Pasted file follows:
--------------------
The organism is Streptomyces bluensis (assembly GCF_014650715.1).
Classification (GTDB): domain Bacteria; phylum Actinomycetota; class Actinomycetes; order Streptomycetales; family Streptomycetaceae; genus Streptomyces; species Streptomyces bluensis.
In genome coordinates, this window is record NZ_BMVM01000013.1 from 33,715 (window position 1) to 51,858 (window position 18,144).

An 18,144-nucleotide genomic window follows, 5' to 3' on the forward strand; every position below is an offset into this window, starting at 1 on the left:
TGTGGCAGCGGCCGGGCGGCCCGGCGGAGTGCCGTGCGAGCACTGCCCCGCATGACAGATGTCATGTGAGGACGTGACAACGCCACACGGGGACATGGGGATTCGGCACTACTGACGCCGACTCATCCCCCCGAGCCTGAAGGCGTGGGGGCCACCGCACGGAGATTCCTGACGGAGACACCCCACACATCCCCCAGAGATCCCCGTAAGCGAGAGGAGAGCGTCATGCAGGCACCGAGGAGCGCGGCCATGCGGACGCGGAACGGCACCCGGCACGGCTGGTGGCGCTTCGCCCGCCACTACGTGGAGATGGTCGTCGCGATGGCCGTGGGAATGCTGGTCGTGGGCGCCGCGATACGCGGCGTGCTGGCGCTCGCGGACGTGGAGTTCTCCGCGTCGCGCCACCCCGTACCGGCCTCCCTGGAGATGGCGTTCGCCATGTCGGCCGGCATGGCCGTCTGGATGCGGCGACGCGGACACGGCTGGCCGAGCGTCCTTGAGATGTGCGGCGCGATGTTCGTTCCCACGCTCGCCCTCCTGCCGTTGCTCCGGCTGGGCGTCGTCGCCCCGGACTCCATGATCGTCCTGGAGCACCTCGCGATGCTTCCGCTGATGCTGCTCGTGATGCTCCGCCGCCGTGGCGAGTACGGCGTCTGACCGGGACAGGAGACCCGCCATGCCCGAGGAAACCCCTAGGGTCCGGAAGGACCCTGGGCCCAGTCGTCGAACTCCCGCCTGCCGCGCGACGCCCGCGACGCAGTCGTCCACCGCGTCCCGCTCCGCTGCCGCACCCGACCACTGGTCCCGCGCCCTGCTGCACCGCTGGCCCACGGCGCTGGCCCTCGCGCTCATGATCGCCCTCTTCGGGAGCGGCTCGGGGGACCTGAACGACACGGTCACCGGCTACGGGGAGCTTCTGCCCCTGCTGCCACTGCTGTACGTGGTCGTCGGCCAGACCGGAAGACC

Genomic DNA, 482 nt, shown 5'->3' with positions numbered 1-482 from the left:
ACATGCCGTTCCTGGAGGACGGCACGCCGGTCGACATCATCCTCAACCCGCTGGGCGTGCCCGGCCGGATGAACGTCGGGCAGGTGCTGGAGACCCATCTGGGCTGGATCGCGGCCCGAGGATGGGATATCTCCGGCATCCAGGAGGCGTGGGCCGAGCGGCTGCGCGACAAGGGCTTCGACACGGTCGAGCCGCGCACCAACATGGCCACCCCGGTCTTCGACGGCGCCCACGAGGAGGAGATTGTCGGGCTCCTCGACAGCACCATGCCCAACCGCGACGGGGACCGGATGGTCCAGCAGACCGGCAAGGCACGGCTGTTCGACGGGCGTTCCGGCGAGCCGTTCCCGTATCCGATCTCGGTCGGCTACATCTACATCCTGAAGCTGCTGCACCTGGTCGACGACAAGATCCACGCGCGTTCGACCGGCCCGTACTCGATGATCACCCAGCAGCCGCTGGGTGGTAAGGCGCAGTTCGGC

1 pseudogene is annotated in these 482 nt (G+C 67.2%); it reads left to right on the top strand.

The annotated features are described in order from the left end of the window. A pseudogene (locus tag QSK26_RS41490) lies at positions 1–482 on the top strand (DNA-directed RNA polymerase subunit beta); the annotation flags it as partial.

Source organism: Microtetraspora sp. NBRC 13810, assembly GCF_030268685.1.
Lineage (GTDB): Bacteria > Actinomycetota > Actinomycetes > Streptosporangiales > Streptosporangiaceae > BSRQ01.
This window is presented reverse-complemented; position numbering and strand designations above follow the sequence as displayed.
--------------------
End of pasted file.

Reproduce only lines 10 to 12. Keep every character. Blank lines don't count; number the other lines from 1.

Source organism: Microtetraspora sp. NBRC 13810, assembly GCF_030268685.1.
Lineage (GTDB): Bacteria > Actinomycetota > Actinomycetes > Streptosporangiales > Streptosporangiaceae > BSRQ01.
This window is presented reverse-complemented; position numbering and strand designations above follow the sequence as displayed.